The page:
But few of the international sailors gearing up their vessels for this year’s famous Falmouth Regatta Week would know that two hundred years ago, in the great days of sail, Mylor was England’s smallest naval dockyard in one of the world’s most strategic ports.
In 1805 the British Admiralty developed the site as a Royal Naval dockyard and from 1835 Royal Mail Packet Ships were maintained here. Many of the buildings at Mylor date back to this period and the current Harbourside holiday properties were originally their hospital.
In 1866 HMS Ganges was moored at Mylor and used as a training ship for cadets. During this time and into the early 1900s the harbour served as a service yard for watering and victualing ships.
During the Second World War, American Navy personnel were stationed here to work on landing craft used in the D-Day landings. The harbour also served as a secret base for Free French Resistance fighters, from which they made undercover forays into occupied France.
As such Mylor is a place where past meets present – a thriving marine haven and working harbour which, with consistent investment through the last 20 years, it is now one of the South West’s busiest boatyards and marinas with first class pontoon berths and safe moorings anchored in some of the country’s finest sailing waters.
In 1997 new owners of the harbour set about a £5 million investment programme which would match the fabric and infrastructure of this Cornish gem to its sublime natural environment. This vision enabled the creation of a modern marina and onshore facilities, securing the preservation of the historic buildings, landscape and working traditions for future generations. Recent shore-side development has seen the building of a new yacht club, café and shops, shower blocks and a new marina office – along with the demolition of the dilapidated old yacht club in order to save and protect the Grade II Listed Quay on which it stood.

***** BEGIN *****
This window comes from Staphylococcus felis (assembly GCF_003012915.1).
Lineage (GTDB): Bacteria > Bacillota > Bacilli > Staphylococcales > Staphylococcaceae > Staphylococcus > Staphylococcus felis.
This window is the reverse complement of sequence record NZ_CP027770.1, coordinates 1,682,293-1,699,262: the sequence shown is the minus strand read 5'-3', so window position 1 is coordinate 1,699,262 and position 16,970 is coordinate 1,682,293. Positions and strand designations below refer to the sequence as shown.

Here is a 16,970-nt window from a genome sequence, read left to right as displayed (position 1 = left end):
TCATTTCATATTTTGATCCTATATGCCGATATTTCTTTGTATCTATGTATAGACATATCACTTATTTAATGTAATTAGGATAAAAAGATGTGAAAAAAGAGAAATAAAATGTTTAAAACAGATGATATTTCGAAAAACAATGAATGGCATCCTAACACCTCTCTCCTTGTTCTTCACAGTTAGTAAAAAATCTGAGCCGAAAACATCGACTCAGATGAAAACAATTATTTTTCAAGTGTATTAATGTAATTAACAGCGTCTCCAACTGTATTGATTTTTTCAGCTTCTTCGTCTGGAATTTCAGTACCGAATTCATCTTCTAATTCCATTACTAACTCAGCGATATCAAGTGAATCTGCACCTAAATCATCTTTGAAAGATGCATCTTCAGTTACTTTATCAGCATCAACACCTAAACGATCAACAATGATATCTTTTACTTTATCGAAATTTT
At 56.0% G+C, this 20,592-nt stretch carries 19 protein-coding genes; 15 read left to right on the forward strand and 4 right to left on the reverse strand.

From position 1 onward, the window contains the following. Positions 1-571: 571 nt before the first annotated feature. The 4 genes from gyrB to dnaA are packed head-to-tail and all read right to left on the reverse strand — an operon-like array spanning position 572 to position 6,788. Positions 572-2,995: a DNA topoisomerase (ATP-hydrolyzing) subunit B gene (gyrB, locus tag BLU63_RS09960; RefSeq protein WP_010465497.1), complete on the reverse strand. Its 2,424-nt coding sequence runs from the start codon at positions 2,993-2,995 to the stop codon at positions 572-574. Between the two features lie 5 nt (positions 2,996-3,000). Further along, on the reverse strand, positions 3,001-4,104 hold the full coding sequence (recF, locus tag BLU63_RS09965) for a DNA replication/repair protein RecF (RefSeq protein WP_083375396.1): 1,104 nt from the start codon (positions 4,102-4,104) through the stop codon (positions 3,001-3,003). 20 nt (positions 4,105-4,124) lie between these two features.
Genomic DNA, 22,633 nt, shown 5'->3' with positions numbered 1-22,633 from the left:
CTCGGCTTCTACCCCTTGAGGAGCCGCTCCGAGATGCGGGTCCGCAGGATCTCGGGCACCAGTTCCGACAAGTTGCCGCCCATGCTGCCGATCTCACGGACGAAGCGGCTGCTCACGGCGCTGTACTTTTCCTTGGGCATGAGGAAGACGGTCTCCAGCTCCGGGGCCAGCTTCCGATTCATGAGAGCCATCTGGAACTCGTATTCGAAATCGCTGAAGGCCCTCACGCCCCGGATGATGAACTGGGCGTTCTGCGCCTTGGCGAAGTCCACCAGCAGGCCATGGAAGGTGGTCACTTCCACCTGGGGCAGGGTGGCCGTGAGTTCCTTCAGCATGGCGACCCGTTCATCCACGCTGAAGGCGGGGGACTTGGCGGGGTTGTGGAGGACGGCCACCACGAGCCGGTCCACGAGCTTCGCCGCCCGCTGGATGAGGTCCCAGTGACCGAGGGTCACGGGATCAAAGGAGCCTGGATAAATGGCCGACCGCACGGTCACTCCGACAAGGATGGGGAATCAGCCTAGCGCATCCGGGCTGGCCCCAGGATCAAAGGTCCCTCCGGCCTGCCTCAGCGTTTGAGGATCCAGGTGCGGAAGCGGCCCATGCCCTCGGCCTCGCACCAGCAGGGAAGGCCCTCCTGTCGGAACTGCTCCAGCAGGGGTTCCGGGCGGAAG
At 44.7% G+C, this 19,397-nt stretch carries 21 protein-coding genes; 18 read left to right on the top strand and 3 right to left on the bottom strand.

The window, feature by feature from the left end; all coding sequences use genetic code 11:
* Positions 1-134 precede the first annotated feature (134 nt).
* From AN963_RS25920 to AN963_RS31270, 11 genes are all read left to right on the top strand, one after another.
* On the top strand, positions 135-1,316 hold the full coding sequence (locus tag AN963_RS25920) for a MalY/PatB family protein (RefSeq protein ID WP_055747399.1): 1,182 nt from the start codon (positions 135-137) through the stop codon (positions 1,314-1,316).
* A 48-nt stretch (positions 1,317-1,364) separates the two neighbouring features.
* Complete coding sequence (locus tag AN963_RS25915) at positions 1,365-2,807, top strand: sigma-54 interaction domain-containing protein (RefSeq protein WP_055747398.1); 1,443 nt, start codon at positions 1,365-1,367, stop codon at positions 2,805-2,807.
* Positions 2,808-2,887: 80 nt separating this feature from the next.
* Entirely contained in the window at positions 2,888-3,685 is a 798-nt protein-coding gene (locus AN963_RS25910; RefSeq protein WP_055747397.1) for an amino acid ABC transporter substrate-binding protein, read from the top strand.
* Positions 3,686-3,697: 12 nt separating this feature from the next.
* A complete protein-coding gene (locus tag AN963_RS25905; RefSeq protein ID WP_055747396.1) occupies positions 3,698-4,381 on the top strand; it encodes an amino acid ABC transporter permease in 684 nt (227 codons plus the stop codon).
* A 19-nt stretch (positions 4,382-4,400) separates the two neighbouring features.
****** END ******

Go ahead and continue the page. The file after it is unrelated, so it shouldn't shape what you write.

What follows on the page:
Mylor’s boatyard thrives and expands with its Marine Team of master craftsmen and technicians with the expertise to match any vessel – ancient or modern – from re-building or restoring the sleekest of classic yachts to the complete refurbishment of Cornish fishing boats. It is the only yard in recent years to build new, wooden Sunbeam classics – on exactly the same lines as their century-old sisters – which race together as one of the most competitive fleets in the country.
Mylor can accommodate boats up to 70 foot and a maximum of a 3m draft, with 180 marina berths and 250 swinging moorings. Mylor’s boat hoist has the capacity to lift 35 tonnes and there is a private slipway for use by Mylor Yacht Harbour as well as a public slipway.
Owing to a high demand for marina space the Harbour is currently in the midst of a widespread consultation into a project which could see more than £1 million invested in a small and sensitive extension to its existing marina which would create an extra thirty berths.
Berth holders have access to discounted fuel – petrol and diesel – as well as the modern shower block, electricity and water supply and use of the water taxi service. They can also take advantage of discounted stays in Mylor’s luxury self-catering holiday properties – Mylor Harbourside Holidays – and they have free shore storage, free parking and membership to Transeurope marinas.
If you would like to find out more about Mylor Yacht Harbour, its Marine Team, Marina or self-catering holiday cottages please see www.mylor.com or call 01326 372121.